How to Help a Loved One with a Mental Illness Source: article continues after advertisementWhen a loved one has a psychiatric disorder, it’s a challenge for the whole family: parents, siblings, friends and relatives. The willingness to come to come together as a unit, accept the diagnosis, look for help, go beyond criticism, blame and judgement will not guarantee recovery, but it makes it far more likely. Denial and disapproval will only worsen the situation. Family support (and by family, I mean a biological family or a chosen one) is vital to recovery. Getting Help for Mental Illness Take Action If you think that you, or someone you’re close to, might have mental health problems, you’ve already taken the first step, which is to notice that something doesn’t seem right. For instance, someone might seem depressed, anxious, see or hear things that aren’t there, abuse drugs, or have other problems with thinking. The second step is to get help from a psychiatrist or another mental health expert (such as a psychologist or a clinical social worker). Doing these two things can be tough. But once you do, you can find out what’s going on and start to get better.

Psychiatrist Singapore worries, anxious feelings, fears, muscle tension, stress, fatigue, phobias, panic attacks, social anxiety Anxiety is a normal emotional state or reaction to stress. It is an uncomfortable feeling of fear, apprehension and concern. Typically, a person experiences anxiety when confronted with an important or unfamiliar event. For example, giving a public speech for the first time. Anxiety is useful in urging the individual to actively prepare for or to cope with the stress.

A List of Psychological Disorders Schizophrenia is a chronic psychiatric condition that affects a person’s thinking, feeling, and behavior. It is a complex, long-term condition that affects about one percent of people in the United States. The DSM-5 diagnostic criteria specify that two or more symptoms of schizophrenia must be present for a period of at least one month. One symptom must be one of the following: How to Help Someone with Mental Health Problems Mental health is a serious issue in the United States and the Centers for Disease Control and Prevention (CDC) estimate as much as 25 percent of the American population has some form of mental illness. If you or a loved one is dealing with the effects of a mental illness, it can be difficult to find the right information or know what to do next. Understanding mental illness in its various forms is the best way to start. Understanding Mental Health Problems Mental health problems take a toll not only on those directly affected, but on friends and family members as well. Thy symptoms of mental illness are often misunderstood, and a significant amount of false information and stereotypes are perpetuated about people with mental illnesses.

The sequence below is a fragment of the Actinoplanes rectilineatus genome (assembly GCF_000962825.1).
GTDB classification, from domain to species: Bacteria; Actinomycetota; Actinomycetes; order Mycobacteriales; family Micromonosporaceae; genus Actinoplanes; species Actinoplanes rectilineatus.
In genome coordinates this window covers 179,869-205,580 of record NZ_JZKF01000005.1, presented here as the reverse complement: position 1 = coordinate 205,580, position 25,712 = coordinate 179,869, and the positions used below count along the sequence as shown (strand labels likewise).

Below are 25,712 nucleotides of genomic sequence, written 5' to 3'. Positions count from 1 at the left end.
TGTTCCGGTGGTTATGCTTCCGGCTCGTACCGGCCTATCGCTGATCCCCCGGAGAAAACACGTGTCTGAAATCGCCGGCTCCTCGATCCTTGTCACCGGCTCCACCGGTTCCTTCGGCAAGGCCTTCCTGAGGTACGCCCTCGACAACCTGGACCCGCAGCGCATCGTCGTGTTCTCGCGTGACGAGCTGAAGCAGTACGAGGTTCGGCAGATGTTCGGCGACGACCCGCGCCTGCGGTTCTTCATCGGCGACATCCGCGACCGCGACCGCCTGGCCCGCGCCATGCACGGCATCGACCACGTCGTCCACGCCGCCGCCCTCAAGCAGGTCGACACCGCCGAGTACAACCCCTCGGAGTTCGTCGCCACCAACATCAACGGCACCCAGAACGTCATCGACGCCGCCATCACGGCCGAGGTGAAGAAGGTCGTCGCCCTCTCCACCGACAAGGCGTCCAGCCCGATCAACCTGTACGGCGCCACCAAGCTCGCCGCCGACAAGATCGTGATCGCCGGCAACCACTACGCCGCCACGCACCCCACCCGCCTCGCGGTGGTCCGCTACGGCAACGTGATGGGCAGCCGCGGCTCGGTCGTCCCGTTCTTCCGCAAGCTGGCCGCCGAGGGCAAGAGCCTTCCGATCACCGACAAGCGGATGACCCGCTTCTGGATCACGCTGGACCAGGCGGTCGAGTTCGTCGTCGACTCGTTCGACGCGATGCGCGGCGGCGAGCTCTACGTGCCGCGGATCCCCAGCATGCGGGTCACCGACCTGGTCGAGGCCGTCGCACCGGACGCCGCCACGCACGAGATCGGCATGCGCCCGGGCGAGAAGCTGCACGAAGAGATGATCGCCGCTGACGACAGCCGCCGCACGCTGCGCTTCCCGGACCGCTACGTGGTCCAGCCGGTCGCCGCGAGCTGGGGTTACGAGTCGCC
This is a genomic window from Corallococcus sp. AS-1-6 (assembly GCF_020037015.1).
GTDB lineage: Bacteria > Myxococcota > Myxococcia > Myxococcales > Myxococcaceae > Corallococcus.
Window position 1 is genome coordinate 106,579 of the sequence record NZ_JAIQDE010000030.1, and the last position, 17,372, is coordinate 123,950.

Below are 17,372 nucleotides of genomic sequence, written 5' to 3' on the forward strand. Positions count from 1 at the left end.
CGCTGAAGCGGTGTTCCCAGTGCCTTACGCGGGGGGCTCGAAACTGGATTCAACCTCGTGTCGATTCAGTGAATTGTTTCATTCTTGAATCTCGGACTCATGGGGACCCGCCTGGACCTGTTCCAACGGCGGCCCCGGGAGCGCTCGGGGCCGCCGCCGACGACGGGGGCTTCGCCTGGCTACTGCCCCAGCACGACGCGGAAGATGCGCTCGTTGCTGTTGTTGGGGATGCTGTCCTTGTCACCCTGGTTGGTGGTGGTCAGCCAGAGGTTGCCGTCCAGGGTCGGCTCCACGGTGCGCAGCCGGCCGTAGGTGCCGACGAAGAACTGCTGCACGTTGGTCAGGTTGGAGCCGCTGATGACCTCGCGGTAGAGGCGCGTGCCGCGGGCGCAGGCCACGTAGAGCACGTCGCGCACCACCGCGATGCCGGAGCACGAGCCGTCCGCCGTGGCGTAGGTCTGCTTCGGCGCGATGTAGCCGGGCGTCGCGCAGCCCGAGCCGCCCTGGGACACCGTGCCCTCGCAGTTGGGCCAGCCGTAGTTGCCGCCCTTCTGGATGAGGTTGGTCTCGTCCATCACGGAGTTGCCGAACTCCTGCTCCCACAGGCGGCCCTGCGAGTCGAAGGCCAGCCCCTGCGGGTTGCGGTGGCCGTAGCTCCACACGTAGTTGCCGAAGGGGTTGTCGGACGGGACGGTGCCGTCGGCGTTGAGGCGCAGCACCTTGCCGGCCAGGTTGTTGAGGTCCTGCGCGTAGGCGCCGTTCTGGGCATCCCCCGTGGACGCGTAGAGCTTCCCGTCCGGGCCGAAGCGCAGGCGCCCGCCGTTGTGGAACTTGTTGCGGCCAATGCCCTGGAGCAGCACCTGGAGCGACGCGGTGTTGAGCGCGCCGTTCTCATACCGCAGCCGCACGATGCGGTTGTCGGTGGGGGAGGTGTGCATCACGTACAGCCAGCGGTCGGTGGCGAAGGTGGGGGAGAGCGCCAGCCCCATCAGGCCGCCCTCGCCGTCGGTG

OCD one of the most common mental disorders in Singapore SINGAPORE: Obsessive compulsive disorder (OCD) is one of most common mental health conditions here, according to findings from a nationwide study released on Tuesday (Dec 11). The disorder affected one in 28 people in their lifetime, making it the third-most prevalent condition after major depressive disorder and alcohol abuse. The illness is commonly characterised by recurrent and persistent thoughts, impulses or images, and when severe, impedes a person's ability to function. Younger people aged 18 to 34 were more likely to have the condition than those aged 50 and above, said researchers from the Institute of Mental Health (IMH) and Nanyang Technological University (NTU), citing the findings from the second Singapore Mental Health Study.

6 common mental disorders affecting Singaporeans today and where you can go to get help, Business Insider - Business Insider Singapore Pexels There’s been an increase in the number of Singapore adults who have suffered from a mental disorder in their lifetimes, the Institute of Mental Health (IMH) said recently. According to a 2016 study, one in seven people in Singapore have experienced specific mood, anxiety, or alcohol use disorders in their lifetime, up from roughly one in eight six years prior.